The proxy maker window is accessed from the Librarian Menu. It allows you to generate all the proxy material from a folder of emebedded soundfiles, and can optionally also upload that tree of files. Just like the mirror operation, it’ll iterate over every item in that folder and dive into folders, recreating the tree.
A number of files are created… If the files exist already they are skipped. So you can just redo the operation periodically and it’ll just upload the new material, and update the metadata files.
- FLAC file. When actually transferring from Soundminer, this is accessed. Typically FLAC files are 50% of the original file size, so you save a lot of bandwdith. The quality is lossless.
- OGG file. Lossy, but only used for auditioning. It’ll be the same sample rate as your source file, so you can make good judgement calls on pitch shifting. It’ll also be multichannel like your source file.
- SMWF file. A special file that contains the multichannel waveform information.
- soundminer.meta file. Another special file that is a collection of all the metadata for that directory. For future use.
Clicking on Source tells the proxy maker where to start looking for audio files. It’ll go into every folder below this level. You will want to make sure the files are embedded for future use. Its not imperative, everything will work just fine, but better to be ahead of the curve!
The Destination is where the proxy files should be written to. You want to make sure there is enough free space on the drive to hold everything. If you take 80% of the space reported by the Finder when looking at Source(assuming your source files are wav or aif files), then you should be safe. If your source files are flac, you’ll want about 15% more space for the other files.
The HOG CPU toggle only applies when not uploading to S3. If you want to keep working on the same computer while it works away, chances are you want to keep this off. However if you want it to work as fast as possible then toggle it on. It’ll use all the CPU cores on your computer to do the conversion. When uploading to S3 the bandwidth(unless you have a really, really, really fast pipe) will be the bottleneck, so will keep the CPU usage in check.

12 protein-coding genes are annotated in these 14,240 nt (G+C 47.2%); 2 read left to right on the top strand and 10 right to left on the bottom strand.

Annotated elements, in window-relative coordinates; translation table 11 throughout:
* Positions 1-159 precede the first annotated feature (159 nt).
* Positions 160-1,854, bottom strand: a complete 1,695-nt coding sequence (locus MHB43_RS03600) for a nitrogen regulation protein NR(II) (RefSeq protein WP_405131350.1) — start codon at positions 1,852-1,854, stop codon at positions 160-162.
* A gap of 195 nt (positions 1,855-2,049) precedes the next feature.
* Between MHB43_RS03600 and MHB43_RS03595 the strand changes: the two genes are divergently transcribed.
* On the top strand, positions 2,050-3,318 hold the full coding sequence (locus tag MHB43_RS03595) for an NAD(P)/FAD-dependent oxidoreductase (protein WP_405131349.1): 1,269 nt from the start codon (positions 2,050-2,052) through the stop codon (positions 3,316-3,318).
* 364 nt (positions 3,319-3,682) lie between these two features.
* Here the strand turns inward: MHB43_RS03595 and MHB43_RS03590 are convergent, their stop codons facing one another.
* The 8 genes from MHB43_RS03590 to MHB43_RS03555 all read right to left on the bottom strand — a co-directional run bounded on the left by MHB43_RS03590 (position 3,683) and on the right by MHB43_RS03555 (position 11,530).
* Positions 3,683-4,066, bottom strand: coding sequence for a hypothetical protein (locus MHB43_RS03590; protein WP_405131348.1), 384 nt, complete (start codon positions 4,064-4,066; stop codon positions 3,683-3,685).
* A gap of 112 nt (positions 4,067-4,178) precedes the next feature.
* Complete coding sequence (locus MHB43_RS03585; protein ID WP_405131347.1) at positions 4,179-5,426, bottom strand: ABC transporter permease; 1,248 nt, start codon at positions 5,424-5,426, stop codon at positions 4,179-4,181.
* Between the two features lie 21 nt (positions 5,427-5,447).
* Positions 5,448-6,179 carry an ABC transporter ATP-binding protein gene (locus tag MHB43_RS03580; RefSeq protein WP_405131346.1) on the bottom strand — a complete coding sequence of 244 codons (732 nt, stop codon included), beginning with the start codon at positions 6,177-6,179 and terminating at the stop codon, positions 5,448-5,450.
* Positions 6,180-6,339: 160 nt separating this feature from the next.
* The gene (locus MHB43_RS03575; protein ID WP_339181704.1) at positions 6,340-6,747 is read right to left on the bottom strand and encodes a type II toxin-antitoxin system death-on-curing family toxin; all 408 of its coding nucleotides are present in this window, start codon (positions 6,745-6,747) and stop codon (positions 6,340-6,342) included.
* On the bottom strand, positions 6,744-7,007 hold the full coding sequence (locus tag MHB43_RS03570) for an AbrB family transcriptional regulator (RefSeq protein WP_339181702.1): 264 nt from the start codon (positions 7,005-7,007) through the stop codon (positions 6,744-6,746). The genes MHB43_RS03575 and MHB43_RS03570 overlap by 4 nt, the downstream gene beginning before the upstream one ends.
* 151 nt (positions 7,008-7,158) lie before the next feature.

This is the section that allows you to also upload the files to an Amazon S3 bucket. We have a whole section in the manual dedicated to walking you through the process of signing up.
After you’ve done that and created a bucket in your region, you can enter in your ACCESS ID and Secret Key. After putting in your Secret Key, hit return or tab, and the application will get a list of the buckets in that account. Choose the bucket you created, and that’s it.
The test button allows you to pick any file on your system and uploads it to the root of the bucket. Any errors will be reported. You can also browse through the S3 bucket using the aws.amazon.com console.
From an editor view now… You need to have a database(either local or Server) that references those original wav files. You go to preferences, enter in your credentials(these can be read only access IAM keys), make sure your audition format is OGG, your Lossless format is FLAC. Now when the editor goes to play or access the file, Soundminer see’s the file isn’t found so tries to find an OGG file at that path in the S3 bucket.
Speed Increase with compromised security
If you want slightly speedier access and aren't too concerned with potential hacks, you could make every item in the bucket public(but still hide directory listings so someone can't just view the directory tree, they'd need a database to get the url), and then just use standard http with the bucketname.s3.amazonaws.com. This would be ok if you were the only owner of the sounds and weren't giving out access to anyone else. So in this screenshot it would be https://soundminerflac.s3.amazonaws.com. (If you do decide to do this, just go to that url in a web browser and make sure you get Access Denied)
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